Three chapters later in the book of Genesis, the saddest line in the whole of the Bible can be found: “And the Lord was sorry that he had made humankind on the earth, and it grieved him to his heart.” This grief, this depression over how wicked and sinful the beautiful world and its creatures had become, led God to torrentially blot out the land, the animals, and the people with a flood. Only one man was found to be worthy, and he his family were saved. When the waters had drowned the wickedness, God placed a rainbow in the sky as promise that it would never happen again, and a dove flew to Noah with an olive branch.

The flood was like the judgment in the garden, showing that God hates evil and what it does to creation. The flood also indicates what God was willing to do to his beloved creation in order to stop evil in its tracks. It seems as though God is an angry god, vengeful and spiteful. But precisely because God is the Sovereign Creator, God finds a way of working through and out the other side to fulfill the purpose which he has for creation. The rainbow in the sky and the olive branch carried by the dove are a sign, just like the offspring of Adam and Eve, that there is grace and judgement in God. Better things to come, and in fact they do, as Noah and his family rebuild the human race.

A few more chapters on in Genesis and we come to the incident of the Towel of Babel. In many ways, the Tower of Babel is a repeat of Eden and the world before the flood. Human arrogance, the desire to be God, reaches a height, literally, when the people build a tower to reach the heavens in order to declare themselves God. The result is that God comes down to look at the puny little tower and confuses human languages so that the human race won’t can’t plot together to finish their plan of reaching heaven.

Again God is stopping evil in its tracks. And again, like the children of Adam and Eve, and Noah and the rainbow and the dove, God is also doing something new. Even though the human family has been broken apart by language barriers and scattered across the land, it is from this fallen humanity that God choses another man another woman to become agents of blessing for all people. Abraham and Sarah may have been part of the fallen humanity, but God lifted them up to carry a new blessing and a new covenant throughout the world.

And this cycle continues throughout the pages of the Old Testament, and that is no exaggeration. Abraham and Sarah were some of the good ones, but even they fell from time to time—their children certainly did. Jacob tricked his dying father into giving him his brother’s inheritance; Joseph’s brother’s sold him into slavery. Moses killed someone, and the Israelites, imagining that they were working with God’s blessing, exterminated the Caaninite people. The Judges over Israel were bad and corrupt, David stole someone’s wife, and the prophets complained more than they proclaimed. God’s program for evil was always the same: evil rears its ugly head, consumes the human heart, defaces God’s good creation, so God judges it, swiftly, by doing what it takes to stop it where it stands. Then grace swoops in to renew the everlasting covenant of God’s sure and certain love for all people and all things. That is the scope of evil and the justice of God in the Old Testament.

As for the New Testament, there are not three or ten or twenty events of God’s judgement and grace in the face of evil; there is but one…the crucifixion of resurrection of Jesus.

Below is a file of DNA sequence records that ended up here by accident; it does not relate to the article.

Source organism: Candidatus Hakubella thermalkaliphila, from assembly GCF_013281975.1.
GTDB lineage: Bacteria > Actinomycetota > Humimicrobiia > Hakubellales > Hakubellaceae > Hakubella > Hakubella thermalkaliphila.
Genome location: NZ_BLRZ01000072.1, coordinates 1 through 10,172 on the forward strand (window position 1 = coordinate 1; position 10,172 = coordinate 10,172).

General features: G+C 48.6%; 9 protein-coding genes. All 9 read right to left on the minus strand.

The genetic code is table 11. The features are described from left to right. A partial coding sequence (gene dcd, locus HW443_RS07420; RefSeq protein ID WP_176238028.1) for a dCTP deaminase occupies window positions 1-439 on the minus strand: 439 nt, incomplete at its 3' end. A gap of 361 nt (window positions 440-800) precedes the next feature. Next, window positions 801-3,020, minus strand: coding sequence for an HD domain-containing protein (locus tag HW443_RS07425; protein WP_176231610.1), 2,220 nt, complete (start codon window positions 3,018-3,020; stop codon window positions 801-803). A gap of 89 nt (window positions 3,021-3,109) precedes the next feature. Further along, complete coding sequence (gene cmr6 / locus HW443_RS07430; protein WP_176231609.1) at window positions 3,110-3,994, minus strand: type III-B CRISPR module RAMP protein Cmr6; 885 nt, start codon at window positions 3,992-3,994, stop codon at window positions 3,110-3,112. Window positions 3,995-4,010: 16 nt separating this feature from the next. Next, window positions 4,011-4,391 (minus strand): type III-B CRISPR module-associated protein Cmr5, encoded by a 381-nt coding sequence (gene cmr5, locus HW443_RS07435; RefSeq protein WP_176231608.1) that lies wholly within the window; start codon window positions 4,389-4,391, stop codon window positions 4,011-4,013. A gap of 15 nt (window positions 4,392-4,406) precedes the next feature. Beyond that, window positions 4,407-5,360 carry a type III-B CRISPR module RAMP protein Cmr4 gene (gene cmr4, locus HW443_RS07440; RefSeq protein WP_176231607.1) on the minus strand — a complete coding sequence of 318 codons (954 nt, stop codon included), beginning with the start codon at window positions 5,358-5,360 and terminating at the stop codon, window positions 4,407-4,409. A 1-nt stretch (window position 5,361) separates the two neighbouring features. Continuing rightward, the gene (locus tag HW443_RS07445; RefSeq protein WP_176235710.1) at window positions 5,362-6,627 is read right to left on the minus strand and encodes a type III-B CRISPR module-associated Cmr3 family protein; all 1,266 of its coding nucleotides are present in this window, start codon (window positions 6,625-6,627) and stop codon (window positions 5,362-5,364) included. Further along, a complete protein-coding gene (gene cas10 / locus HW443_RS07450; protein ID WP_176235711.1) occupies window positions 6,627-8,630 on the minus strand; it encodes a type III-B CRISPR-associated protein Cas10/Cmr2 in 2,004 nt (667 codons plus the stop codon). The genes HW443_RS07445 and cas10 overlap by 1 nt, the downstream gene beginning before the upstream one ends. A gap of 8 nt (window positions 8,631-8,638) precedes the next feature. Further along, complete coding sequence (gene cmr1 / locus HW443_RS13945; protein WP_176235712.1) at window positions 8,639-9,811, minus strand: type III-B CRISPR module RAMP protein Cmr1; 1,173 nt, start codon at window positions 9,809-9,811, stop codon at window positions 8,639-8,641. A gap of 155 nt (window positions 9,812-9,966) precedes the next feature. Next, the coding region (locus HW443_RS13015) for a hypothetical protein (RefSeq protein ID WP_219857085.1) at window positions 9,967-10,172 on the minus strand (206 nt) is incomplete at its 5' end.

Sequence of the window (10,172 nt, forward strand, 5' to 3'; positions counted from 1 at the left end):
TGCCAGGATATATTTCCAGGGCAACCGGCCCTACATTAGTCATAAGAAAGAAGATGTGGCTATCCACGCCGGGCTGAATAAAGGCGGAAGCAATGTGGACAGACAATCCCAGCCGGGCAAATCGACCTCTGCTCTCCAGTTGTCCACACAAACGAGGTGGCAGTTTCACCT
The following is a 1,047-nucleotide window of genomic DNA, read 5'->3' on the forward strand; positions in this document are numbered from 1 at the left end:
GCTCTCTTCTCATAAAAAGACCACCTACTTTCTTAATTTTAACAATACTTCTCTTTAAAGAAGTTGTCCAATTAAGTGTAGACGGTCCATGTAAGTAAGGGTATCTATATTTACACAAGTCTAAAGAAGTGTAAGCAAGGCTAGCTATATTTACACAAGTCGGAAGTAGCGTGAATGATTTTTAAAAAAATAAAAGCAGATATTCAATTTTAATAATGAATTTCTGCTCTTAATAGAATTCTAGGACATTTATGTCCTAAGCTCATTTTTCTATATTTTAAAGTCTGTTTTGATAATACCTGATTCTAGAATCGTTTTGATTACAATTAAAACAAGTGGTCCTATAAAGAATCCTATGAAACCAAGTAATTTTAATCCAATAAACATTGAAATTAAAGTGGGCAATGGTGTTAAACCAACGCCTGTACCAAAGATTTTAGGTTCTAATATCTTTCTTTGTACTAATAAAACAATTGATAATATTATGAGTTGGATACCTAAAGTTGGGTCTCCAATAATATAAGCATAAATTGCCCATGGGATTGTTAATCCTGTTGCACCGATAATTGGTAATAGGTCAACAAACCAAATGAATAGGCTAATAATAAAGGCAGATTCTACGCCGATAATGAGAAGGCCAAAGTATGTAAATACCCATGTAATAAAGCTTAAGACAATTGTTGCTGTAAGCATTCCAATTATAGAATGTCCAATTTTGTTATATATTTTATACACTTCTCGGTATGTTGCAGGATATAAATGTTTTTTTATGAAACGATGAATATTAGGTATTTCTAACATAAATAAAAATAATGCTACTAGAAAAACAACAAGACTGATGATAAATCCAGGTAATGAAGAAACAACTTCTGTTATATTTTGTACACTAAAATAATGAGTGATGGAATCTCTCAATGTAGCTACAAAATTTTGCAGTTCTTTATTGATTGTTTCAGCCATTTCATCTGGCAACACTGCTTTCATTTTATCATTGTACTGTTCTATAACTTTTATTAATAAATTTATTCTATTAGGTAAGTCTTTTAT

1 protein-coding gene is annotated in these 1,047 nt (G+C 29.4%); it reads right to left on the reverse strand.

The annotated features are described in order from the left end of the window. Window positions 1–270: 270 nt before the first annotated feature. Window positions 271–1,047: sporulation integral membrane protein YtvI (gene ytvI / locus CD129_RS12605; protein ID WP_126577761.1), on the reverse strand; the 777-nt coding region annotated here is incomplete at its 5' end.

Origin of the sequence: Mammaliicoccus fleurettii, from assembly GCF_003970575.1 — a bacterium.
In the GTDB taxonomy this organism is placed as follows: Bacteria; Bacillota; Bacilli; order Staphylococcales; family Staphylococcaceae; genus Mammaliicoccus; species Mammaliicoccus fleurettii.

Consider everything, and everyone, that took Jesus to the cross. A crowd that hailed him as King and Messiah on Sunday, only to shout, “Crucify him!,” on Friday because he wasn’t who they wanted him to be. A council of religious leaders who saw Jesus as a threat to their monopoly on faith, who saw him as a necessary sacrifice in order to keep the peace. A Roman governor, the Roman government, also threatened because Jesus could inspire, lead, and attract crowds, crowds of disenfranchised people, when Roman policy was dependent on class structure and fear. A group of followers, people whom he called friends, who turned tail and ran when the going got tough and their friend needed them the most. A society fascinated with capitol punishment and death, who would rather see something shocking and entertaining instead something just and peaceful. This is what took Jesus to the cross; it looks and smells and tastes just like Eden, just like the world before the flood, just like the Tower of Babel. This is what took Jesus to the cross, and this is what took away his life.

Their sins are ours, and all the systems and structures that crucified Jesus are ours, too; evil has no concept of time or place. God’s judgment on our evil and the evil of the world was the cross and his only son’s death on it. But there, in the grip of death, something cosmic was taking place, God was doing something new. In his death on the cross, Jesus suffered the full consequences of evil: evil from the political, social, cultural, personal, moral, and religious and spiritual all at once. And in taking them all on himself, in this clash between the Son of God and the greatest forces of darkness in the world, Jesus took evil on a downward spiral, hurtling towards the pit of destruction and despair. The gospel accounts of Jesus’ life all detail his crucifixion, yet none are interested in a philosophical explanation of evil; all point to the reality that Jesus died as an act of redemption, played evil on its own grounds and on its own terms, took it on a downward fall, and exhausted its power over us and the whole world. On the cross, God passed judgment on evil in a very final way so that there may be new creation, new covenant, forgiveness, freedom, and hope today and forever.